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Deal to redevelop IMICO property falls through (updated)

"I'm looking forward to seeing what options are out there," says mayor
The former IMICO site in the Ward. Tony Saxon/GuelphToday file photo

An agreement to turn the heavily contaminated former IMICO foundry site into a “holistic urban village,” including affordable housing units, is no more.

The city reported Wednesday that a memorandum of understanding (MOU) between the City of Guelph, Habitat for Humanity and Waterloo-based developer ARQi R&D Inc. expired on Dec. 31.

"Having this prime piece of land ... go back out to the open market to find another partner, I don't think it's going to be very difficult at all," commented Mayor Cam Guthrie. "I feel very confident that this site is going to come together.

"I'm looking forward to seeing what options are out there."

In 2016, the city, which owns the property at 200 Beverly St. in The Ward, signed an agreement with the other two agencies that would see a variety of residential, light industry, micro retail, artisans, green space and affordable housing options planned.

The City and ARQi R&D were “unable to reach an agreement on the terms and conditions of an agreement of purchase and sale,” states a City news release. “The City is working on next steps and plans to bring recommendations for moving ahead with site redevelopment to council later this year.”

That deal was seen as a huge step forward for the redevelopment of the former home of the International Malleable Iron Company (IMICO), a property that has been a thorn in the side of the city for many years, in large part because the property contains varying levels of contamination that make clean-up and development complicated. It has been vacant since the 1980s.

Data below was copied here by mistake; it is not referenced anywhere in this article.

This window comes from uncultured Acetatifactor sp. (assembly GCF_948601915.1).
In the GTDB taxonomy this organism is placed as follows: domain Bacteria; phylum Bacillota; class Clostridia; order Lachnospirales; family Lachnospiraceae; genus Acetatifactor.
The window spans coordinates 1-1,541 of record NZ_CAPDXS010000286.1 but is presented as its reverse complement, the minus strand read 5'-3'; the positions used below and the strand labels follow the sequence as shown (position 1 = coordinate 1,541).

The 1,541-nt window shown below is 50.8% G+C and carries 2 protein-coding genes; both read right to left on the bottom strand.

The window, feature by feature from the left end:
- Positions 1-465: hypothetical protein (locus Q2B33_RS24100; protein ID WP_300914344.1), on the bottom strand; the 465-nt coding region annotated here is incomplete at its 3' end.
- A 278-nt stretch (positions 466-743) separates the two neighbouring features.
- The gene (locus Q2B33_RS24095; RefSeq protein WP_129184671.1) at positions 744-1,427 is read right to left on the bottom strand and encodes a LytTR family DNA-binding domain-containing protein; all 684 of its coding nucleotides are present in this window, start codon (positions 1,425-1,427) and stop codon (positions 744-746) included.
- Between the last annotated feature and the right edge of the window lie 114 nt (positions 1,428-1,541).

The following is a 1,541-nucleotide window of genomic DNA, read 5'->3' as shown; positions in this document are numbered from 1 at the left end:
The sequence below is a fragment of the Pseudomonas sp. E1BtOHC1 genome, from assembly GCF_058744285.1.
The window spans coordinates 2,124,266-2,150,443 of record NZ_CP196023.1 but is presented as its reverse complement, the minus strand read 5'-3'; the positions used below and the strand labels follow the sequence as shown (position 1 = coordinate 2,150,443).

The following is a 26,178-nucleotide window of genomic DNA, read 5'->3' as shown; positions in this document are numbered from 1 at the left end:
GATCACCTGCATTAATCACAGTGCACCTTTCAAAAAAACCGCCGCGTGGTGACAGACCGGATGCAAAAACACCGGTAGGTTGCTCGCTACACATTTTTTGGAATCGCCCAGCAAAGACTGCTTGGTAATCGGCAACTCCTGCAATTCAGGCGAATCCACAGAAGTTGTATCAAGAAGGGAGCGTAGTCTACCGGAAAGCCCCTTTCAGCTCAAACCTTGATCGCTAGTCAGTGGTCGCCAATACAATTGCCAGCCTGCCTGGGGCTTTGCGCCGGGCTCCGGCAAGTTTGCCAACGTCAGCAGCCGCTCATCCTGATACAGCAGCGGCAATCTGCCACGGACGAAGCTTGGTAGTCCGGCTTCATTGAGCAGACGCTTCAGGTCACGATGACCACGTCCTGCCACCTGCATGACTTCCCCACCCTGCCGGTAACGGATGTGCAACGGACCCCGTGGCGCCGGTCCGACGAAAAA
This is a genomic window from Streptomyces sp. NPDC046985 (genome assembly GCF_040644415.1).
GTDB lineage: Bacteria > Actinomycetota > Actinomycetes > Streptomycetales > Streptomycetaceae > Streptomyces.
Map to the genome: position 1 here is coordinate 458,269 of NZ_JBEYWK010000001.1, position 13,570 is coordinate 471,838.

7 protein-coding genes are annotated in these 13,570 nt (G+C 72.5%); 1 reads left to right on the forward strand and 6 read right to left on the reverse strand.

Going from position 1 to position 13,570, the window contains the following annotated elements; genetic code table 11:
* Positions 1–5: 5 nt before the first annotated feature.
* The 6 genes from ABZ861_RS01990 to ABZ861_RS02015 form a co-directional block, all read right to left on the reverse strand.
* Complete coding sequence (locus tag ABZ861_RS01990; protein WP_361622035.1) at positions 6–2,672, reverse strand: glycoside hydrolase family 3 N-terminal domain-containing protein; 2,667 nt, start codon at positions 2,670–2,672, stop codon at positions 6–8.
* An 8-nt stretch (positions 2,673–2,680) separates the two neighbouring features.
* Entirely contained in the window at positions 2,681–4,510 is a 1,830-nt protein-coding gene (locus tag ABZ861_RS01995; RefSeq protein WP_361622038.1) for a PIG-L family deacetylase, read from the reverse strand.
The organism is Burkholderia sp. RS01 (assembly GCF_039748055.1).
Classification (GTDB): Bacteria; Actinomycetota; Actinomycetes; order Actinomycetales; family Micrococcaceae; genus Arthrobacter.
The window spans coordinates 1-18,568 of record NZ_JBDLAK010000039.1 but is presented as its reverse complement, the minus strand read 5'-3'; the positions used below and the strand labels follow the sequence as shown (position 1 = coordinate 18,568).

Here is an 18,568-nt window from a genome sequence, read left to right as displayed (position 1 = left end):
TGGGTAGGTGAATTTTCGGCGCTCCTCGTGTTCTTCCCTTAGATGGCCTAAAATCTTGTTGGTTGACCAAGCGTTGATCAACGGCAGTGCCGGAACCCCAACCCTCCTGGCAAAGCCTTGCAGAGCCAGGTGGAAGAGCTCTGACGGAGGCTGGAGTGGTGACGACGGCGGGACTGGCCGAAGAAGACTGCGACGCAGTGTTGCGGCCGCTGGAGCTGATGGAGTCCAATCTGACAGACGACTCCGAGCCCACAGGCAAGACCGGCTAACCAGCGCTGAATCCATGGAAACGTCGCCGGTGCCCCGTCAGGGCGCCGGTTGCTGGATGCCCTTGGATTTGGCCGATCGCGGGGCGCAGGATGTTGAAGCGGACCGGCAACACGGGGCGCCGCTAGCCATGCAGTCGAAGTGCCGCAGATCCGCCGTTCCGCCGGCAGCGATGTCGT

Plans included market-priced condominiums and rental units, Habitat for Humanity and Creating Homes ownership units as well as some affordable rental and social housing units. It was also to include retail uses and community uses.

"I'm still extremely optimistic and enthusiastic (about redeveloping the site)," said Ward 1's Coun. Dan Gibson of the expired MOU.

"I don't believe the momentum stalls. I think the momentum continues to grow," he added, explaining he's heard from "a number of" developers with "sincere interest" in the site but they didn't make an offer because of the MOU. "I believe that opportunity will exist now."

A status update report from last year said it would be at least the end of 2021 before environmental testing requirements are met for the site – something that’s required before redevelopment can happen.

The City update said the Ministry of the Environment, Conservation and Parks (MECP) requires further information for its environmental risk assessment review. The next big piece of the puzzle is a Record of Site Condition, which would be issued by the ministry and form the guidelines to allow for a development plan.

Efforts to complete that work continue and expected to be done by the end of the year, states the news release.

"I'm still very pleased as to what's been garnered through this process," Guthrie added of work done move redevelopment of the site forward. "It has not been a waste of time by any means because now the City has been made more aware of site-specific issues and an environmental assessment has been done on it to find out what more needs to be done."